Once a company's culture has undergone profound changes, it's time for executives and employees to start thinking about the state of technology to implement a social media business
Many legacy business processes were designed years ago in more stable, predictable environments. But we are operating in a more dynamic business-technology climate, and organizations that use dated systems and approaches won't properly adapt to customer demands.
To be effective today, sales reps need up-to-date tactics and processes more closely aligned with customer buying patterns. And these processes should be flexible enough to address the sudden impact technological developments have on customer behavior. For example, salespeople now monitor social media to keep track of what customers talk about online, giving them an opportunity to grab consumers' attention with relevant information about a product.
Another sales tactic is trading contacts in a crowdsource community, such as Data.com, so salespeople can reach customers outside their direct networks. They also leverage content on sites such as SlideShare and Docstoc to build relationships with prospective customers.
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And they use sales intelligence tools to make the most of data from social and traditional sources to improve the chance of a sale. For example, language-learning software company Rosetta Stone's corporate sales team recently reported it had increased its lead-to-opportunity conversion rates by 22%, win rates by 12% and average deal size by 33%. The team did it by combining social and traditional business information to focus on the customers that were ready to buy.
To move ahead with social CRM, companies need to integrate consumer data and support seamless interactions with colleagues and managers who can build solid customer relationships.
This strategic approach to social CRM calls for combining sales force automation, supply chain management, financial management, human resource management and more. At the heart of such an approach is a centralized data repository that streamlines the salesperson's access to production data, invoicing history, service records, account information and opportunity records, including making a customer's interaction history accessible to everyone. On top of that, social media tools need to be connected to all internal processes. That way, they will be optimized to anticipate customer needs, giving companies the best chance for success.
Social media business strategy pays off
Companies that approached social CRM with a formal strategy found a higher level of success than those that had no formal vision, according to a survey my company conducted last year of more than 600 small and medium-sized business executives.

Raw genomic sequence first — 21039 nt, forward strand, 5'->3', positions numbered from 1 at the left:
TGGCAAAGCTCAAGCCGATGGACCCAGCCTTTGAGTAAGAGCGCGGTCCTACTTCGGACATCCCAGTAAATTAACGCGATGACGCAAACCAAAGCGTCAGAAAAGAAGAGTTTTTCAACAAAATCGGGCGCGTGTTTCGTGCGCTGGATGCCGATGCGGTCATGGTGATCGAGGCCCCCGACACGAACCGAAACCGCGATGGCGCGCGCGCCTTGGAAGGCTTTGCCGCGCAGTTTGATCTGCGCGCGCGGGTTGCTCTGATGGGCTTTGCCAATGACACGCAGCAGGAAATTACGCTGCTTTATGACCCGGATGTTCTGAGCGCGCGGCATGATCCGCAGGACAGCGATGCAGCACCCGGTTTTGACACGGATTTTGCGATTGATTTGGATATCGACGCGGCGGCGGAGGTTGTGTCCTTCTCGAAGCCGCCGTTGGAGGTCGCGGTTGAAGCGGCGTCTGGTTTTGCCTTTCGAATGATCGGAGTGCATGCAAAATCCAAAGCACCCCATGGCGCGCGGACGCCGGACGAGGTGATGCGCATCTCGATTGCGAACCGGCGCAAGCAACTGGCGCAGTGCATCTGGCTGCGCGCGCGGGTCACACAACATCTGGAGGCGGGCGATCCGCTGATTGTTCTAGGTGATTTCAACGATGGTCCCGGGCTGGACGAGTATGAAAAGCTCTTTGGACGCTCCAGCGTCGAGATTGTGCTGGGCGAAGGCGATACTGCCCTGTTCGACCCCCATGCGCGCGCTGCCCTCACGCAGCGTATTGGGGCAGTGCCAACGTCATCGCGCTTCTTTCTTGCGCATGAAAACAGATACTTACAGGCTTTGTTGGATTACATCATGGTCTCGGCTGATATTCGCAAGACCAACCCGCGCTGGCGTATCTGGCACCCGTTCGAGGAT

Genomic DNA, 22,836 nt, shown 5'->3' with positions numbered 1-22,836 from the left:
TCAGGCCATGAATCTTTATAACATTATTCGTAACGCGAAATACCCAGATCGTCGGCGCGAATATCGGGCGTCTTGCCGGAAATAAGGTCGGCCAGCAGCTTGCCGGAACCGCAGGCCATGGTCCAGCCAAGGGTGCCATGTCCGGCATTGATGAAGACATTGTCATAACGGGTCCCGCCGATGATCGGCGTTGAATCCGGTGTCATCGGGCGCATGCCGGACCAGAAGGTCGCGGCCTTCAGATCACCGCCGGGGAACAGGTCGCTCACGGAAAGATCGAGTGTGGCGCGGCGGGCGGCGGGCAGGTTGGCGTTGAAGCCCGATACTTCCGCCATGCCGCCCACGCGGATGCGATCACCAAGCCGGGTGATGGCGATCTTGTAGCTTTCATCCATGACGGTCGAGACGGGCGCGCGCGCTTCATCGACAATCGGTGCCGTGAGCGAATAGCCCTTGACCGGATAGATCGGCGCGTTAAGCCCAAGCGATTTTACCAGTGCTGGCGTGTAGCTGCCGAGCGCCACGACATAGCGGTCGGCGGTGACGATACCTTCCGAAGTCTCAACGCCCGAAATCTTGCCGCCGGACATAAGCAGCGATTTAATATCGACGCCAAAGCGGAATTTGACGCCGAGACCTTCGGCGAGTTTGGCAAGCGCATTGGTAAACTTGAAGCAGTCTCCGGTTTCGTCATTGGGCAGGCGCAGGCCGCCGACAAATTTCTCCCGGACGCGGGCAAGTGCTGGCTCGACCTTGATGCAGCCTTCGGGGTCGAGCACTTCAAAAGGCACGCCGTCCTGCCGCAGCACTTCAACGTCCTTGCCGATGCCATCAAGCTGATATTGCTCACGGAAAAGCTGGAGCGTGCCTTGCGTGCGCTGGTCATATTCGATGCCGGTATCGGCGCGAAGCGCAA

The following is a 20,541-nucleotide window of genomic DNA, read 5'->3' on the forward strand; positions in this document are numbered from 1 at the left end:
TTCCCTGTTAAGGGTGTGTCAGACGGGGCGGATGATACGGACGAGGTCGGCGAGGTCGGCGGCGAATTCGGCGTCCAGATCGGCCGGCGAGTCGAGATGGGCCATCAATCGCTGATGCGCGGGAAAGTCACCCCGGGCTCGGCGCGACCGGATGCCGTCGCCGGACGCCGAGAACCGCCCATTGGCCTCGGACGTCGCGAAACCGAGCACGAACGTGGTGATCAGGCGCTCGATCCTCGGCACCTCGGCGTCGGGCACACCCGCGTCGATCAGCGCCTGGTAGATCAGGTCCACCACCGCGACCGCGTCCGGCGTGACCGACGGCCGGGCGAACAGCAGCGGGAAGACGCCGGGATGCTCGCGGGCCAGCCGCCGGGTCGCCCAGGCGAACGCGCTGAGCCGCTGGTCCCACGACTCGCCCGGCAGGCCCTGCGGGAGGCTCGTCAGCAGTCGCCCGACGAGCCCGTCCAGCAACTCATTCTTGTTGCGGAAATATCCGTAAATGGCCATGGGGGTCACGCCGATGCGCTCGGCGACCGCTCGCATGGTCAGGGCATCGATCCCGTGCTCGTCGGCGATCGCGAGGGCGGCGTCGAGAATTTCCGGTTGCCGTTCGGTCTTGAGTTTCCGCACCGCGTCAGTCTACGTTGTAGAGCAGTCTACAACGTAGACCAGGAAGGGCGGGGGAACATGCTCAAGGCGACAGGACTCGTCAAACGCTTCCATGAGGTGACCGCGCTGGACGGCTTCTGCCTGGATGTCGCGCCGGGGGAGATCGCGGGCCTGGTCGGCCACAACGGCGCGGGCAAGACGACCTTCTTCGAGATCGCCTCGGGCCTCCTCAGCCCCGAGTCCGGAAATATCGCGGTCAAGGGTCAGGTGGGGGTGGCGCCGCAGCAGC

In 2011, 11% of business users whose company was following a social CRM strategy said they were satisfied with the impact their social activities had on website traffic, while 9% were satisfied with the impact on lead and sales generation. In 2012, those numbers were 26% and 22%, respectively, marking year-over-year increases of 137% and 144%. While users following a strategy reported impressive annual growth in important business areas, only 5% of users without one were "very satisfied" with lead and sales generation in 2012, the same figure as in 2011.
The dramatic increase in satisfaction by users following an approach may explain the value of social tools. Thirty-eight percent of such users said they were "very satisfied" with customer engagement on Twitter, compared with 11% of users who didn't follow a strategy. On Facebook, 51% of users with a strategy said they were "very satisfied," compared with 23% without one. And on LinkedIn, 42% of users following a strategy said they were "very satisfied," compared with 17% who weren't.
Perhaps more important, especially in the age of the empowered customer, social CRM users with a strategy are four times more likely to feel they are capturing the voice of their customers and two times more likely to have better or more meaningful interactions with them.
About the author
Brent Leary is co-founder and partner of CRM Essentials LLC, an Atlanta-based CRM advisory firm covering tools and strategies for improving business relationships. He is also an author, public speaker and blogger. In 2009, he co-authored Barack 2.0: Social Media Lessons for Small Business.
This was first published in April 2013